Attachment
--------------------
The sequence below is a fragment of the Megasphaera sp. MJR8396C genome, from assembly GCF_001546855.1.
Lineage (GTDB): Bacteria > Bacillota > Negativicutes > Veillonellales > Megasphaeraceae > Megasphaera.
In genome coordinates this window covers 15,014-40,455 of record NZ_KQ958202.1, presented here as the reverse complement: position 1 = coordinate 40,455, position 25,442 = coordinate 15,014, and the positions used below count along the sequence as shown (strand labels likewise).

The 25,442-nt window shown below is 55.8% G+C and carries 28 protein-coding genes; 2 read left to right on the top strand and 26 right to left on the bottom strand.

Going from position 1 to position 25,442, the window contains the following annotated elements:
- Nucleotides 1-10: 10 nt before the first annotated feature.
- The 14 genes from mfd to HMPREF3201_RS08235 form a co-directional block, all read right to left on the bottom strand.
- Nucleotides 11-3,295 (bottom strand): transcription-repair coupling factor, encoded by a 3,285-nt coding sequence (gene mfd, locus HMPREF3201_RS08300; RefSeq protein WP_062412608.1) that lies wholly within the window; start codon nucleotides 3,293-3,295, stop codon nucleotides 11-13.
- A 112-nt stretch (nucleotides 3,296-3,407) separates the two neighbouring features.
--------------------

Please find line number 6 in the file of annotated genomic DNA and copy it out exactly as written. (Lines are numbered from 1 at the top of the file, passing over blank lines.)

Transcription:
- Nucleotides 1-10: 10 nt before the first annotated feature.